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Publication numberUS5340254 A
Publication typeGrant
Application numberUS 07/986,909
Publication dateAug 23, 1994
Filing dateDec 8, 1992
Priority dateJan 31, 1992
Fee statusPaid
Also published asCA2087317A1, CA2087317C, DE69312335D1, DE69312335T2, EP0553907A1, EP0553907B1
Publication number07986909, 986909, US 5340254 A, US 5340254A, US-A-5340254, US5340254 A, US5340254A
InventorsPaul E. Hertel, James R. Schneider
Original AssigneeTextron Inc.
Export CitationBiBTeX, EndNote, RefMan
External Links: USPTO, USPTO Assignment, Espacenet
Thread forming screw for forming an internal thread in a low ductility material
US 5340254 A
Abstract
A thread forming screw for cold forming, using primarily compressive forces, internal threads in a workpiece comprised of a low ductility material, such as magnesium and the like, comprises a shank having an entering end and a head end. External threads are disposed on the shank between the entering end and the head end. The external threads define an angular configuration with the angular configuration defining an angle measuring substantially within the range of ninety degrees to one hundred and twenty degrees.
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Claims(16)
The invention claimed is:
1. A self tapping thread forming screw for cold forming internal threads in a workplace composed of a low ductility material, said thread forming screw comprising:
a shank;
an external thread on said shank;
an entering end portion of said thread;
a pair of flank surfaces extending away from said shank, said pair of flank surfaces defining a flank angle therebetween substantially within the range of 90° to 120°;
a crest flat extending between said pair of flank surfaces;
a crest area of said thread being defined by a perpendicularly bounded area between said crest flat and said shank;
a flank area of said thread associated with each of said pair of flank surfaces, each of said flank areas being defined by a corresponding one of said flank surfaces, said shank, and said crest area abutting said flank area; and
a height dimension of said thread perpendicularly measured between said shank and said crest flat for providing a combined flank area which is greater than said crest area for a given thread engagement substantially within the range of 17% to 100% of the height dimension of said thread in said workpiece material to minimize radial crushing and shearing forces by said flank surfaces on said workpiece material and to displace a greater portion of material perpendicular to said flank surfaces with lower contact pressure between said crest flat and said workpiece material.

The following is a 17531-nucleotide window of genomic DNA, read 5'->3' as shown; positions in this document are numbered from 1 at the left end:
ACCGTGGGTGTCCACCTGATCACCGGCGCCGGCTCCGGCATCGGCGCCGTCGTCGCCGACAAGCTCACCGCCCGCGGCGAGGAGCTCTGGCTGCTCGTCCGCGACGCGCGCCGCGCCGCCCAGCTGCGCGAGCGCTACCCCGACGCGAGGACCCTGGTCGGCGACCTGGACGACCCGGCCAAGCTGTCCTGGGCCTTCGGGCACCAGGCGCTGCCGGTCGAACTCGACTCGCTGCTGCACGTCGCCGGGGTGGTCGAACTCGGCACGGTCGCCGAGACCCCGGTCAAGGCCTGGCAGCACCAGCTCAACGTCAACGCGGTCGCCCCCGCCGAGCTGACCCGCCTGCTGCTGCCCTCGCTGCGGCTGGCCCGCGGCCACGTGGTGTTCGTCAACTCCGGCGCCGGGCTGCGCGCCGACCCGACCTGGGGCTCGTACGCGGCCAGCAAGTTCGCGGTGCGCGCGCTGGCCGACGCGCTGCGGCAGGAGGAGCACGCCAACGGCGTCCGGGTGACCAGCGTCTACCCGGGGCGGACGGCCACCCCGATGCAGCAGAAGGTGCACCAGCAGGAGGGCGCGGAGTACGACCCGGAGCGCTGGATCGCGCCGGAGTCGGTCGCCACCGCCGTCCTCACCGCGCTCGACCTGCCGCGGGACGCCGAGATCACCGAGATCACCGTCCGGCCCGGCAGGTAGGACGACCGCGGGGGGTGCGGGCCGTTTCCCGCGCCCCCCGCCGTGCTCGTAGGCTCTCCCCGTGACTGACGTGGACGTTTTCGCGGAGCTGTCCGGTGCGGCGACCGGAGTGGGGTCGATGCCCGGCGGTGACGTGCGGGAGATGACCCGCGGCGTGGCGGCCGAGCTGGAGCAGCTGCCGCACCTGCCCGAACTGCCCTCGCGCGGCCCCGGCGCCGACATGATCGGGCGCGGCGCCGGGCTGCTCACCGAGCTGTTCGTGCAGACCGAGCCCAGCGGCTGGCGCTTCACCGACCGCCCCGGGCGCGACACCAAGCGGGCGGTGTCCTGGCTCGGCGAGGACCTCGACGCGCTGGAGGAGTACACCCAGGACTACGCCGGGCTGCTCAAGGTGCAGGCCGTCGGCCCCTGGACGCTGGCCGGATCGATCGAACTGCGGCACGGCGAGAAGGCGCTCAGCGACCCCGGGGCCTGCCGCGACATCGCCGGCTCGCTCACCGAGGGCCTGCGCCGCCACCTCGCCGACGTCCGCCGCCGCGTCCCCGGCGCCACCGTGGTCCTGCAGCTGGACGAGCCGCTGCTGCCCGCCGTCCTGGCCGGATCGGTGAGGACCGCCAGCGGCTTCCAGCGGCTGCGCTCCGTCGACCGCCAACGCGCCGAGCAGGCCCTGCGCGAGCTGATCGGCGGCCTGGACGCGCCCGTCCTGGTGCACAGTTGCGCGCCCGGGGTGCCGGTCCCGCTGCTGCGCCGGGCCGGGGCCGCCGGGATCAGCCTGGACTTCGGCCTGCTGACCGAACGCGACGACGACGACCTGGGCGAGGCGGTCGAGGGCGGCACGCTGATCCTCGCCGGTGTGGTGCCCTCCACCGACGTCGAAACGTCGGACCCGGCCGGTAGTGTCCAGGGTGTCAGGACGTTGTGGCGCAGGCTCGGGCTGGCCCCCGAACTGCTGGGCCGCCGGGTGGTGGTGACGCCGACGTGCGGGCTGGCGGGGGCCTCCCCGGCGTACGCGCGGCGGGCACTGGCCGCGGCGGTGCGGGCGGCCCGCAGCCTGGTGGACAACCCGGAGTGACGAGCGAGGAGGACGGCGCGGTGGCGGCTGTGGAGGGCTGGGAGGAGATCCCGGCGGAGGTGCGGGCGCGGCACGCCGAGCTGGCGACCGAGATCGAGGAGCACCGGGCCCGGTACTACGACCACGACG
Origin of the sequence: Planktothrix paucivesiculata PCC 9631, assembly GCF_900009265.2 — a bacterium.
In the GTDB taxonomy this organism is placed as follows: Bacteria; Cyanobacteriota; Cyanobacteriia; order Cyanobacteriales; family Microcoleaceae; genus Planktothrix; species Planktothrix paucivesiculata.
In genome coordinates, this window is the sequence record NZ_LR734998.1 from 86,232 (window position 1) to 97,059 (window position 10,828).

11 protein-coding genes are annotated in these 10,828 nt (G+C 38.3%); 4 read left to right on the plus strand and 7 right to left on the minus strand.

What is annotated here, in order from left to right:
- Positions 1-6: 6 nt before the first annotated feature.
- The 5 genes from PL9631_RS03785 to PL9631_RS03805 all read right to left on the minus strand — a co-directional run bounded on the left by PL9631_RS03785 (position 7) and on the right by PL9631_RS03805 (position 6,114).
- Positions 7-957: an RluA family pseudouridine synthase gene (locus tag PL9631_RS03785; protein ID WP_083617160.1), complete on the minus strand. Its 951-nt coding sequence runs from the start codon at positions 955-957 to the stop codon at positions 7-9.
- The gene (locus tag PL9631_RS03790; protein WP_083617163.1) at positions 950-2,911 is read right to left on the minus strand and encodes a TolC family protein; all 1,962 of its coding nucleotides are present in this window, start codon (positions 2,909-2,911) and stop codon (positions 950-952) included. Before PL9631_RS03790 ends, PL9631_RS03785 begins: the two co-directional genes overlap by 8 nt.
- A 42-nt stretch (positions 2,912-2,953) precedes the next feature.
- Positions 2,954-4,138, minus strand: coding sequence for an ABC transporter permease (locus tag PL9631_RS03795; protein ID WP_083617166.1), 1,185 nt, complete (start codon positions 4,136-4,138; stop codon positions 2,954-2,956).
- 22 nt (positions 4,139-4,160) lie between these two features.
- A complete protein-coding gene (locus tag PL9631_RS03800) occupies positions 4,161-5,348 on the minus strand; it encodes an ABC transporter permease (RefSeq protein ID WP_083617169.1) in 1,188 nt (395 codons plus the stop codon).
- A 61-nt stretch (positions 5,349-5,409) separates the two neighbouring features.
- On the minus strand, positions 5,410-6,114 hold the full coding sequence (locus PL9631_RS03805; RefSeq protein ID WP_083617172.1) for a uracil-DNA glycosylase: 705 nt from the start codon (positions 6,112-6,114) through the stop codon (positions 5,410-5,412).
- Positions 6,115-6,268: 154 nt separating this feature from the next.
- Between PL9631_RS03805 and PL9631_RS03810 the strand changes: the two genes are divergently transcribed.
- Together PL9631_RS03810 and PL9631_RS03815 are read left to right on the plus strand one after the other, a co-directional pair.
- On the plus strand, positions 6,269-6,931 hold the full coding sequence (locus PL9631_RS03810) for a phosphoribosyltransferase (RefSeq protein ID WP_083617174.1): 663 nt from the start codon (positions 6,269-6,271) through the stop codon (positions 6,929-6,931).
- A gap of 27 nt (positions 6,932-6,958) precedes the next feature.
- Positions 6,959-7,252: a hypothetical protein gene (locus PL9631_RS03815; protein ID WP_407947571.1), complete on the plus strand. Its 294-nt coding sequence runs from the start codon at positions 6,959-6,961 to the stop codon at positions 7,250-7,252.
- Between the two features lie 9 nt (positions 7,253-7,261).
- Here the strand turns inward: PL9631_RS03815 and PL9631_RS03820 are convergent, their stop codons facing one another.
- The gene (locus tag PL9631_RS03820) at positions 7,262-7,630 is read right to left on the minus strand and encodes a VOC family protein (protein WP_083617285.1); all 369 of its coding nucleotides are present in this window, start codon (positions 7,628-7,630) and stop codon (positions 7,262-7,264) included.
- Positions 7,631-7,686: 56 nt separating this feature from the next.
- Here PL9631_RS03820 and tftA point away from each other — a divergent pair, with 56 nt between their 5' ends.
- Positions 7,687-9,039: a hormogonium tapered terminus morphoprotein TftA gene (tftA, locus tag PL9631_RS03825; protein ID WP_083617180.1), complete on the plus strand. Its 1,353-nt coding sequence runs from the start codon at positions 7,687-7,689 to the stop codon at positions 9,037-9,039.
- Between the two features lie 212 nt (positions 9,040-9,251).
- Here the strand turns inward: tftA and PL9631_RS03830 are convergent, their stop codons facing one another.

2. A self tapping screw as recited in claim 1, further comprising:
a truncated root portion extending between said flank surfaces along said shank.
3. A self tapping screw as recited in claim 2, further including:
said truncated root portion having a root width dimension measured between opposed root edges of adjoining flank surfaces;
said crest flat having a crest width dimension measured between opposed crest edges of adjoining flank surfaces; and
said root width and said crest width being substantially equal.
4. A self tapping screw as recited in claim 1, wherein the shank has a polygonal configuration having a finite number of sides.
5. A self tapping screw as recited in claim 4, wherein the polygonal configuration forms lobes and relieved portions on the threads; and the relieved area defining an interruption in the external threads for facilitating cold forming of an internal mating thread in said workpiece.
6. A self tapping screw as recited in claim 1, wherein said flank angle and crest flat is substantially consistent over the entire length of said thread.
7. An external thread configuration on a shank portion of a self tapping screw, said self tapping screw being of a type for cold forming internal threads in a workpiece composed of a low ductility material, said thread configuration comprising:
a pair of flank surfaces extending away from said shank, said flank surfaces defining a flank angle substantially within the range of 90° to 120°;
a thread pitch of said external thread configuration being defined as the distance between centers of neighboring convolutions of said thread configuration; and
a crest flat extending between said pair of flank surfaces, said crest flat having a crest width dimension measured between said flank surfaces substantially within the range of 4.0% to 5.5% of said thread pitch such that the combination of said flank angle and said flat width minimize radial crushing and shearing forces by said flank surfaces on said material of said workpiece and allow a greater portion of material to be displaced perpendicular to said flank surfaces with lower contact pressure between said crest flat and said workpiece material.